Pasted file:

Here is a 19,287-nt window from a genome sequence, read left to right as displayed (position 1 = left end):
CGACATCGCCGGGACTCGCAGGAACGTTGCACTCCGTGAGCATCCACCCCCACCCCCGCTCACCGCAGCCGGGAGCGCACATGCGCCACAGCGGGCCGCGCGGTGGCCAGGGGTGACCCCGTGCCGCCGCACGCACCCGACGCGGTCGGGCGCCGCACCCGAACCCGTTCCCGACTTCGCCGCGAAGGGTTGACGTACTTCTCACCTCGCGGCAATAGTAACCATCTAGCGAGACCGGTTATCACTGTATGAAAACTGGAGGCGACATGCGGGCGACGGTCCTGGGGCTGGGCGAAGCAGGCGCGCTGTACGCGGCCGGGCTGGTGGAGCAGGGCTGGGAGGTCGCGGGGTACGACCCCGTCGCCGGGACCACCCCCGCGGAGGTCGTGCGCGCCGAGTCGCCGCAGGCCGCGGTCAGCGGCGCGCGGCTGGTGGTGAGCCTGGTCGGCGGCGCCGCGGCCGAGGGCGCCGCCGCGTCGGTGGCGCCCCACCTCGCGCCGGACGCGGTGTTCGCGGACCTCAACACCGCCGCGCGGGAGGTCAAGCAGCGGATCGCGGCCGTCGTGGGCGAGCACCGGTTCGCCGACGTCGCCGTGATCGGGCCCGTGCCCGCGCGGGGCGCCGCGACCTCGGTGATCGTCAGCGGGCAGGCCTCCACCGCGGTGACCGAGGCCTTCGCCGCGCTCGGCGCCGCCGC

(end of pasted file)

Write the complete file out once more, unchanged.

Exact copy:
Here is a 19,287-nt window from a genome sequence, read left to right as displayed (position 1 = left end):
CGACATCGCCGGGACTCGCAGGAACGTTGCACTCCGTGAGCATCCACCCCCACCCCCGCTCACCGCAGCCGGGAGCGCACATGCGCCACAGCGGGCCGCGCGGTGGCCAGGGGTGACCCCGTGCCGCCGCACGCACCCGACGCGGTCGGGCGCCGCACCCGAACCCGTTCCCGACTTCGCCGCGAAGGGTTGACGTACTTCTCACCTCGCGGCAATAGTAACCATCTAGCGAGACCGGTTATCACTGTATGAAAACTGGAGGCGACATGCGGGCGACGGTCCTGGGGCTGGGCGAAGCAGGCGCGCTGTACGCGGCCGGGCTGGTGGAGCAGGGCTGGGAGGTCGCGGGGTACGACCCCGTCGCCGGGACCACCCCCGCGGAGGTCGTGCGCGCCGAGTCGCCGCAGGCCGCGGTCAGCGGCGCGCGGCTGGTGGTGAGCCTGGTCGGCGGCGCCGCGGCCGAGGGCGCCGCCGCGTCGGTGGCGCCCCACCTCGCGCCGGACGCGGTGTTCGCGGACCTCAACACCGCCGCGCGGGAGGTCAAGCAGCGGATCGCGGCCGTCGTGGGCGAGCACCGGTTCGCCGACGTCGCCGTGATCGGGCCCGTGCCCGCGCGGGGCGCCGCGACCTCGGTGATCGTCAGCGGGCAGGCCTCCACCGCGGTGACCGAGGCCTTCGCCGCGCTCGGCGCCGCCGC